With all the positive hype surrounding Snow White and the Huntsman, we figure Disney must be kicking themselves. Why? The director, Rupert Sanders, went to Disney with the film idea first. And they turned him down.
Disney gave us Snow White and the Seven Dwarves in 1937 but the actual Snow White tale is public domain. Of course the general story most people are familiar with came from Schneewittchen und die sieben Zwerge by the Brothers Grimm in 1812.
But for obvious reasons, Sanders approached Disney to produce the film. Here’s what he had to say about the experience.
“It’s not their property. They can whistle as loud as they like,” he told Hero Complex when they asked if he’d had any trouble with the company. “Ironically, we went to Disney first with the project. They didn’t want it. It’s not owned by Disney. It’s public domain. There is no copyright. There are things they did to the story that are Disney, but the story is for everyone, which is great. So I haven’t heard from Walt.”
As for his versions of the dwarves, “They’re not called Happy, Grumpy, Sneezy and Dopey. In our film, they used to noble gold miners because they could see light in the darkness, and they see that light in Snow White. But while they were down in the caves, the Queen took over, and when they came up, the land was blackened, and all of their tribe was lost. So they’ve lost everything, and they’ve become highwaymen, basically.”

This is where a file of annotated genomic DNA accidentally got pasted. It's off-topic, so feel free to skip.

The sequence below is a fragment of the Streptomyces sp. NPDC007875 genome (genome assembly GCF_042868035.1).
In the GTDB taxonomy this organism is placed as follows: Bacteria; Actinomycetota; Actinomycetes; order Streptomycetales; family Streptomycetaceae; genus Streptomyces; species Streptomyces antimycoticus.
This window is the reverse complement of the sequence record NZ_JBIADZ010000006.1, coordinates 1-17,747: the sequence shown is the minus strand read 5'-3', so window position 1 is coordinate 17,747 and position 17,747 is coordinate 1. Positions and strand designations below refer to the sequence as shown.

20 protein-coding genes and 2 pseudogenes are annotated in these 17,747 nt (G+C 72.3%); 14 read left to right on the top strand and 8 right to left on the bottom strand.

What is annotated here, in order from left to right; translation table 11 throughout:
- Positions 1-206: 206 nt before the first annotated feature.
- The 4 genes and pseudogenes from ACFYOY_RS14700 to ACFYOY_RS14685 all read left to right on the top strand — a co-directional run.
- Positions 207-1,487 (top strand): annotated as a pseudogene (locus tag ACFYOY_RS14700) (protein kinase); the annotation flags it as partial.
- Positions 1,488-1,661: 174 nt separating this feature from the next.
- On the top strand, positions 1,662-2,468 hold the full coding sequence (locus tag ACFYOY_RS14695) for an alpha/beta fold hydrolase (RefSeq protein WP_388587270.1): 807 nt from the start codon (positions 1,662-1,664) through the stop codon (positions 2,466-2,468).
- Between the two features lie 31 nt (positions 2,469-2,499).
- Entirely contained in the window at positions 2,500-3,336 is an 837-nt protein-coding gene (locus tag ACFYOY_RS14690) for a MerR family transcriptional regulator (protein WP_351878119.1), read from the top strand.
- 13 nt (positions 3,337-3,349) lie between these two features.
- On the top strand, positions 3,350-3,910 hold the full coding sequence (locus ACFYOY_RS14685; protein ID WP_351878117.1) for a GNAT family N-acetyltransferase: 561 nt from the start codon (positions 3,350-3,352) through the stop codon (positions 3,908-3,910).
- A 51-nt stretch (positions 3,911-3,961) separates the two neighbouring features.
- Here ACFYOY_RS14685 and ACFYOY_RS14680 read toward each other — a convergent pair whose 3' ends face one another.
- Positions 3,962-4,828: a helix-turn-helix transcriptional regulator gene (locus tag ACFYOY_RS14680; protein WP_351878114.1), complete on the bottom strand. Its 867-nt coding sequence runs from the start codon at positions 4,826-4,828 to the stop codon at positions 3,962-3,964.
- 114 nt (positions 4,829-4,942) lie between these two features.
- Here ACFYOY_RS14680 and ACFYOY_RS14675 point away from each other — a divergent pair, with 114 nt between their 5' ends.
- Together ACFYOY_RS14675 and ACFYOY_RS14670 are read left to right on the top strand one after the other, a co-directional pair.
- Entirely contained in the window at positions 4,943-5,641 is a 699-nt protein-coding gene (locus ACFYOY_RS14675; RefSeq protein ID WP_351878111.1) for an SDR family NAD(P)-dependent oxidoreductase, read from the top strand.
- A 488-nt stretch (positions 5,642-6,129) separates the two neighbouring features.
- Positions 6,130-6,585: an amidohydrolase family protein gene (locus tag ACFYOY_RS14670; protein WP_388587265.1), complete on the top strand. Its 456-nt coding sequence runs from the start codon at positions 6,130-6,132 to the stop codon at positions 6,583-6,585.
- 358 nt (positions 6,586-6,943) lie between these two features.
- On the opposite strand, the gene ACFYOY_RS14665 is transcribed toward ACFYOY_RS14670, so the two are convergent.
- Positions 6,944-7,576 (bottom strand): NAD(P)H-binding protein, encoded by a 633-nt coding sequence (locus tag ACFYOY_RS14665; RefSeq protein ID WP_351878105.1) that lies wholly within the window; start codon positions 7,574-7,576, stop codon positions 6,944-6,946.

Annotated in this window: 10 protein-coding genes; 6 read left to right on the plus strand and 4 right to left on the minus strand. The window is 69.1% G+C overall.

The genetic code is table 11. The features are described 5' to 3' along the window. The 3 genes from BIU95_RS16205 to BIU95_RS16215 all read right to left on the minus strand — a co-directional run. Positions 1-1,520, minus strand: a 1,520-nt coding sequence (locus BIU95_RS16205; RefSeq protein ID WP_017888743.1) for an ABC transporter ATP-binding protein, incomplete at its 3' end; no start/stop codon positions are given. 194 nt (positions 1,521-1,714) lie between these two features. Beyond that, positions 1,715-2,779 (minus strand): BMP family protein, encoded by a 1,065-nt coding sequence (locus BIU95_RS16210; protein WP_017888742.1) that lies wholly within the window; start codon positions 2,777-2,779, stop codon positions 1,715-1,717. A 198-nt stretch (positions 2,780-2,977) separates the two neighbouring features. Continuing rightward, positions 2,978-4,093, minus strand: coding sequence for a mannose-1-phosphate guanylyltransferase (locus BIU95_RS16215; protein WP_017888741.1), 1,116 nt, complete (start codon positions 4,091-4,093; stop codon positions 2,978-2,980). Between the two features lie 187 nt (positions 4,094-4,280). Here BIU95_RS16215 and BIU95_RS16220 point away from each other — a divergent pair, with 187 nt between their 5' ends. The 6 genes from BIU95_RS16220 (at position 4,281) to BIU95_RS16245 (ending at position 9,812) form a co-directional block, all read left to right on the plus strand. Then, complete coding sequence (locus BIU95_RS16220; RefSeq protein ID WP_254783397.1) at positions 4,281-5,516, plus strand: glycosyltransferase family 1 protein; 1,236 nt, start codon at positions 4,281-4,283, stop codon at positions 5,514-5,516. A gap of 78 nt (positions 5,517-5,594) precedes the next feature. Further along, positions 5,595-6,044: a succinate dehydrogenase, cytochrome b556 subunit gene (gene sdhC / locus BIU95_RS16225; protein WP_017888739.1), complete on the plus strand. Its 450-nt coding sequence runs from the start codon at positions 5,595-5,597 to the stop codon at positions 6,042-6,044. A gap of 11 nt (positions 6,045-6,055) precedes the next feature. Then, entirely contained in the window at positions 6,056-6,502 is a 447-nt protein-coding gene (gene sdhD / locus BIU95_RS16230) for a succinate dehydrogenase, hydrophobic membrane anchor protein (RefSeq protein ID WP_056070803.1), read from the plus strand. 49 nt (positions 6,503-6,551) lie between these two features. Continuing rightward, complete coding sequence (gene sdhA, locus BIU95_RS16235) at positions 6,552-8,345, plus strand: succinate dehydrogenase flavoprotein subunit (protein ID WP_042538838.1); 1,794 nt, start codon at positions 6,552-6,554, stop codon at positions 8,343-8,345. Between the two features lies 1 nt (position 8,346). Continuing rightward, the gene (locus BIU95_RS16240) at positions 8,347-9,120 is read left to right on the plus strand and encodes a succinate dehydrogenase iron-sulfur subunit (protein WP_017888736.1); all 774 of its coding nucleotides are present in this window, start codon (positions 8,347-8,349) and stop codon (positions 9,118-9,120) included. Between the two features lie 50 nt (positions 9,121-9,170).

Sanders also said that while his film is intense, it’s still for families, and that it’s definitely different from the other Snow White adaptations we’re seeing these days.
“I think ours has a massive scale to it. I think it has a very rich, emotional web to it. There’s a lot of times people cry when they watch the film, which I’m very happy with,” he said. “And there’s a lot times when they’re like, ‘Holy … !’ It’s very intense, the world comes at you, and you’re like, ‘Whoa!’ I really try to immerse people in that world and put them right in the thick of it. I think it’s a lot visceral and a lot more grounded than the other renditions.”
A lot of folks are wary of the film because of its star, Kristen Stewart, and her connection to the Twilight franchise. “She’s really good. First thing I saw her in was probably Panic Room, and then I saw her in The Runaways and Into the Wild. She’s an incredibly talented actor. I think a lot of people think that she’s Bella Swan because she played that part so well, and she really epitomized that character from the books,” said Sanders. “She’s very serious about what she does, and she’s incredibly gifted, and she’s incredibly intuitive, and she’ll just try different things. It was great to work with her. She’s a very one-of-a-kind actor.”
(via Hero Complex)
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